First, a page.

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DRI DIETARY REFERENCE INTAKES FOR Vitamin C, Vitamin E, Selenium, and Carotenoids 1 Introduction to Dietary Reference Intakes The term Dietary Reference Intakes (DRIs) refers to a set of at least four nutrient-based reference values, each of which has special uses. The development of DRIs expands on the periodic reports called Recommended Dietary Allowances, which have been published since 1941 by the National Academy of Sciences. This comprehensive effort is being undertaken by the Standing Committee on the Scientific Evaluation of Dietary Reference Intakes (DRI Committee) of the Food and Nutrition Board, Institute of Medicine, the National Academies, with the active involvement of Health Canada. See Appendix A for a description of the overall process and its origins. WHAT ARE DIETARY REFERENCE INTAKES? The reference values, collectively called the Dietary Reference Intakes (DRIs), include the Recommended Dietary Allowance (RDA), the Adequate Intake (AI), the Tolerable Upper Intake Level (UL), and the Estimated Average Requirement (EAR). A requirement is defined as the lowest continuing intake level of a nutrient that, for a specified indicator of adequacy, will maintain a defined level of nutriture in an individual. The chosen criterion of nutritional adequacy is identified in each nutrient chapter; note that the criterion may differ for individuals at different life stages. Hence, particular attention is given throughout this report to the choice and justification of the criterion used to establish requirement values.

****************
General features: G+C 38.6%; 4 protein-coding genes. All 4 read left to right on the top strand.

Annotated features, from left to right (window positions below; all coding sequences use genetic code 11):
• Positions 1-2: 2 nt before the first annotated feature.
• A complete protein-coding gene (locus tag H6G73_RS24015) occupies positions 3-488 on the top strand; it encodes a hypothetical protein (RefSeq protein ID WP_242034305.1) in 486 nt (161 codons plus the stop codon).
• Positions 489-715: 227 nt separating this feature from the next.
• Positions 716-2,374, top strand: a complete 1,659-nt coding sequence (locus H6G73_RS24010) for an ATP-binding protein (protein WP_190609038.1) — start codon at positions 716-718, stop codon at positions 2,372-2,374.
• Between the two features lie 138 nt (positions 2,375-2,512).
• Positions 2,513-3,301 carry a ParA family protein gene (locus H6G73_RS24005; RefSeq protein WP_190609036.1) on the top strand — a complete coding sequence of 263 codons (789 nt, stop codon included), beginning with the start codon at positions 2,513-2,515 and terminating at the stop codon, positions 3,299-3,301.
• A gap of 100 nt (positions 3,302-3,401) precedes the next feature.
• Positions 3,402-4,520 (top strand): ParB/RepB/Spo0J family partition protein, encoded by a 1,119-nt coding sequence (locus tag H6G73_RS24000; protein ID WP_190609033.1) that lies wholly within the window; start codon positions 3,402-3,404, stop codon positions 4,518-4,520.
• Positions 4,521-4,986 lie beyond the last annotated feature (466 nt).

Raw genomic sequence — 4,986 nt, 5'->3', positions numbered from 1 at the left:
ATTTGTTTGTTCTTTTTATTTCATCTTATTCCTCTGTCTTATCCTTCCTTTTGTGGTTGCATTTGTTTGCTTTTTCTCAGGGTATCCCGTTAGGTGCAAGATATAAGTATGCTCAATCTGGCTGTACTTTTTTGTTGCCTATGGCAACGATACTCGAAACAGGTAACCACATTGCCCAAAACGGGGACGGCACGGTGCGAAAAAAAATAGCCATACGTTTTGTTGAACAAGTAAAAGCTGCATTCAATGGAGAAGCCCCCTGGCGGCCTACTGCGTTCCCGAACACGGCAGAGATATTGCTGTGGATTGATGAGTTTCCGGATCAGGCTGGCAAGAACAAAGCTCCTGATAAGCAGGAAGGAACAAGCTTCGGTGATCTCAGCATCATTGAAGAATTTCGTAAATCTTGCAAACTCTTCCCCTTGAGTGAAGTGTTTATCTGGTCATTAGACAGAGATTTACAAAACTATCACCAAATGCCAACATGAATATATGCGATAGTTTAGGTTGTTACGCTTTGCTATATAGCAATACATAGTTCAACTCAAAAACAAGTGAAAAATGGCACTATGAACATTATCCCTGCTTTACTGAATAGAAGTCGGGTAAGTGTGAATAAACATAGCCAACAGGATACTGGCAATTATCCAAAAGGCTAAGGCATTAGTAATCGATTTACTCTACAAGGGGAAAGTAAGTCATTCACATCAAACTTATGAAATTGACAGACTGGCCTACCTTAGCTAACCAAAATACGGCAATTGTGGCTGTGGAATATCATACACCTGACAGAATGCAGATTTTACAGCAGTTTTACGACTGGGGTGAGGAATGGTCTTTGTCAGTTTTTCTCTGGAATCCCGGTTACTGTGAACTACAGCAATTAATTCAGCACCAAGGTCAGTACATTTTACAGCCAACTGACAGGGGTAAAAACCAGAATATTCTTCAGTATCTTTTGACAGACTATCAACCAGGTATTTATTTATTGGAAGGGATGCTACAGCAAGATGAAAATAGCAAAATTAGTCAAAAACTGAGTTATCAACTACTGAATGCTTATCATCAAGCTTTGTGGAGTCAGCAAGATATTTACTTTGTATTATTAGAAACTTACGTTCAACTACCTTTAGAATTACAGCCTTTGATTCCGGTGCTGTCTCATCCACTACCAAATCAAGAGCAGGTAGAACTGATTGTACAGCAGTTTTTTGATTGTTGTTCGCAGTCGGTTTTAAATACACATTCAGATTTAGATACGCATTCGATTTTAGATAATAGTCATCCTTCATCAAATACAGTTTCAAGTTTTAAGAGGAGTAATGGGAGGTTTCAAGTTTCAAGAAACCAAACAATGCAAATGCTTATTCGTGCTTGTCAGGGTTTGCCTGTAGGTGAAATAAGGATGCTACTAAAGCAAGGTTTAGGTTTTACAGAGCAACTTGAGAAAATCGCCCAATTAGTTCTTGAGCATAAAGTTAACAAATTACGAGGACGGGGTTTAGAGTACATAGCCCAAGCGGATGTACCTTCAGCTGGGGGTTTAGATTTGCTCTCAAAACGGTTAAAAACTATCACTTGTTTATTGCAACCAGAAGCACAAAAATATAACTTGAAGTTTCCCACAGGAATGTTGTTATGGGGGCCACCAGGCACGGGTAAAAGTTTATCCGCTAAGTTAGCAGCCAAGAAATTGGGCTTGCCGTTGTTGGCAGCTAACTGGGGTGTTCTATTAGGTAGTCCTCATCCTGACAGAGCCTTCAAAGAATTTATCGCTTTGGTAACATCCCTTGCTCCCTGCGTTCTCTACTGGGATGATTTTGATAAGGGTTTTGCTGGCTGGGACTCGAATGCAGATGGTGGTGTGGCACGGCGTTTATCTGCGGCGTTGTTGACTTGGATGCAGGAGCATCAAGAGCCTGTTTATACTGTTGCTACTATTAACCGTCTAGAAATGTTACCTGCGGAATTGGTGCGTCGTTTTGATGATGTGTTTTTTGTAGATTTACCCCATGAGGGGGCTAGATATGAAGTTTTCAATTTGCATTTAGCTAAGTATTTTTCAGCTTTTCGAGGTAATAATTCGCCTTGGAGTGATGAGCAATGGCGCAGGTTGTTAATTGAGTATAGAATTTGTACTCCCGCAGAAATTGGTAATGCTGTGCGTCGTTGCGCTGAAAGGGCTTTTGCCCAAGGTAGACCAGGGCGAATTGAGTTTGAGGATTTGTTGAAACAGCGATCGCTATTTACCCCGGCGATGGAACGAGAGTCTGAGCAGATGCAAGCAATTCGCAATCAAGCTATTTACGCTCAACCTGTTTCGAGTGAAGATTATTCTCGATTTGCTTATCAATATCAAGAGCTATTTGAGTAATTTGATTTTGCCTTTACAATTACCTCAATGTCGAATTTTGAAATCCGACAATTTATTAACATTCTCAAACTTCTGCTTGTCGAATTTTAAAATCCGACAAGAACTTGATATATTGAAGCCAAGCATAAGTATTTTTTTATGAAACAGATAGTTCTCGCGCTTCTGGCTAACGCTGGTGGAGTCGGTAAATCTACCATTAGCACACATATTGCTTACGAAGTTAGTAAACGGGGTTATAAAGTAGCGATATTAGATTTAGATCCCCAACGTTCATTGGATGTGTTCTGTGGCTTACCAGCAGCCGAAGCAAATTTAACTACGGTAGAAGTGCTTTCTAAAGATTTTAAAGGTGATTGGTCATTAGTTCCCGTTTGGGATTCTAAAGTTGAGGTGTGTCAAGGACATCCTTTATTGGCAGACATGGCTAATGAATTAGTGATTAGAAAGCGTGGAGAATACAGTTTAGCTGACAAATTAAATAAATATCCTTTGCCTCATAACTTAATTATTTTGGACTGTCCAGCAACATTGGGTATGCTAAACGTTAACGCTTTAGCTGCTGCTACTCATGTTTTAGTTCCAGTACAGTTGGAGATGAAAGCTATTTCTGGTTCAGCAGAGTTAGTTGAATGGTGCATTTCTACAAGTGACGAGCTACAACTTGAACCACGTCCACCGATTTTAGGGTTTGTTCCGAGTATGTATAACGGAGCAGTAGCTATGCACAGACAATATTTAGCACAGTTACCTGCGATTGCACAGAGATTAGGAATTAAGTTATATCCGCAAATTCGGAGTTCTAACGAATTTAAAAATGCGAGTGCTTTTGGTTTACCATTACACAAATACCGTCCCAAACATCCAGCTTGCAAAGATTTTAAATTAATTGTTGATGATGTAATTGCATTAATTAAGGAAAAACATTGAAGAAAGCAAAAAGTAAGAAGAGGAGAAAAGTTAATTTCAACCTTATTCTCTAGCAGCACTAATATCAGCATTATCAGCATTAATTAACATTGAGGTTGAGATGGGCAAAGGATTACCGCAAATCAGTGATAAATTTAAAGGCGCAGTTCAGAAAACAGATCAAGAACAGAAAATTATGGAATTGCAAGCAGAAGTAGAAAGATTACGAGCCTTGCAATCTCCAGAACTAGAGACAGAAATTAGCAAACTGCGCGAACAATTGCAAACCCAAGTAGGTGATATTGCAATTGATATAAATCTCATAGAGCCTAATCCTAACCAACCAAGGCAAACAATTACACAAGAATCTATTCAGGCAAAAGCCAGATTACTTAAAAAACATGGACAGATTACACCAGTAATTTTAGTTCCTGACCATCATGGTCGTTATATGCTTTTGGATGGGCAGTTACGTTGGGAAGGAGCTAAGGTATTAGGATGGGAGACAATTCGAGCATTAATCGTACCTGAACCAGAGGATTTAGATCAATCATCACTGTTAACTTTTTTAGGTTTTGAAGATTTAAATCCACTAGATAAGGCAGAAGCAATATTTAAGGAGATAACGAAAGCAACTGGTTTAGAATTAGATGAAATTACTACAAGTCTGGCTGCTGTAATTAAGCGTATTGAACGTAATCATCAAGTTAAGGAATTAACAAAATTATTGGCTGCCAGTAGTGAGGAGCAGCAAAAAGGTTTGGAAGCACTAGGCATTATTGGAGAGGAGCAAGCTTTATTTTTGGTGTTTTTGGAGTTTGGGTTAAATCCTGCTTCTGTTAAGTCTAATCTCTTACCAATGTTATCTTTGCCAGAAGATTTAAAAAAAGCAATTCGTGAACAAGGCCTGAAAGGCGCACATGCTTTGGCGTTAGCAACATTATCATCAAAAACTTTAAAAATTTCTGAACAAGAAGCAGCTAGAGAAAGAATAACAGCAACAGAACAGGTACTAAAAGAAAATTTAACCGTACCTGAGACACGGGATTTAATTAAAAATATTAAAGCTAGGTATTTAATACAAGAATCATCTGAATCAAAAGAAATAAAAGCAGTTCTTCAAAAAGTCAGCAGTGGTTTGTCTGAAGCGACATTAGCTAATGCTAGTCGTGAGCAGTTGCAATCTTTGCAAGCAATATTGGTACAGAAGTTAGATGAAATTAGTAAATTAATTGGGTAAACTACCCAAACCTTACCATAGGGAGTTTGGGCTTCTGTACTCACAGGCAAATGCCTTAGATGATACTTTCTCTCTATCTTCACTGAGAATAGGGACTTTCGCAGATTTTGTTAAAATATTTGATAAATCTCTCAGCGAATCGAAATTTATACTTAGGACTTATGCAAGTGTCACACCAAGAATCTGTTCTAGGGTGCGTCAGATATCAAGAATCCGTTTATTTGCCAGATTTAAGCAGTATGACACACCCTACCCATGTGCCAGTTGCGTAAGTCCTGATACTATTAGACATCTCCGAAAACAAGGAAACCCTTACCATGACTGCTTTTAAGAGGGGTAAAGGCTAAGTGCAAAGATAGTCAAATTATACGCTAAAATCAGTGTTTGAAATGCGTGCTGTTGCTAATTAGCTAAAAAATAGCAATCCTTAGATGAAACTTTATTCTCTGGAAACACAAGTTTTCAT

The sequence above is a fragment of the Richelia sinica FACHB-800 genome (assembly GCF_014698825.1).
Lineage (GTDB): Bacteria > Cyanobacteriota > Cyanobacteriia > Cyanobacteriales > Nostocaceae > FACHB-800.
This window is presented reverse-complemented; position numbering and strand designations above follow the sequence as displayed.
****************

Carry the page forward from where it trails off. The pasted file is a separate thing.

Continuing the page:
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DRI DIETARY REFERENCE INTAKES FOR Vitamin C, Vitamin E, Selenium, and Carotenoids This approach differs somewhat from that used by the World Health Organization, Food and Agriculture Organization, and International Atomic Energy Agency (WHO/FAO/IAEA) Expert Consultation on Trace Elements in Human Nutrition and Health (WHO, 1996). That publication uses the term basal requirement to indicate the level of intake needed to prevent pathologically relevant and clinically detectable signs of a dietary inadequacy. The term normative requirement indicates the level of intake sufficient to maintain a desirable body store or reserve. In developing RDAs and AIs, emphasis is placed instead on the reasons underlying the choice of the criterion of nutritional adequacy used to establish the requirement. They have not been designated as basal or normative. Unless otherwise stated, all values given for RDAs, AIs, and EARs represent the quantity of the nutrient or food component to be supplied by foods from a diet similar to those consumed in Canada and the United States. If the food source of a nutrient is very different (as in the diets of some ethnic groups) or if the source is supplements, adjustments may have to be made for differences in nutrient bioavailability. When this is an issue, it is discussed for the specific nutrient in the section “Special Considerations.” RDAs and AIs are levels of intake recommended for individuals. They should minimize the risk of developing a condition that is associated with the nutrient in question and that has a negative functional outcome. The DRIs apply to the apparently healthy general population. Meeting the recommended intakes for vitamin C, vitamin E, selenium, and carotenoids would not necessarily provide enough for individuals who are already malnourished, nor would they be adequate for certain disease states marked by increased requirements. Qualified medical and nutrition personnel must tailor recommendations for individuals who are known to have diseases that greatly increase requirements or who are at risk for developing adverse effects associated with higher intakes. Although the RDA or AI may serve as the basis for such guidance, qualified personnel should make necessary adaptations for specific situations. CATEGORIES OF DIETARY REFERENCE INTAKES Each type of Dietary Reference Intake (DRI) refers to average daily nutrient intake of individuals over time. In most cases, the amount taken from day to day may vary substantially without ill effect.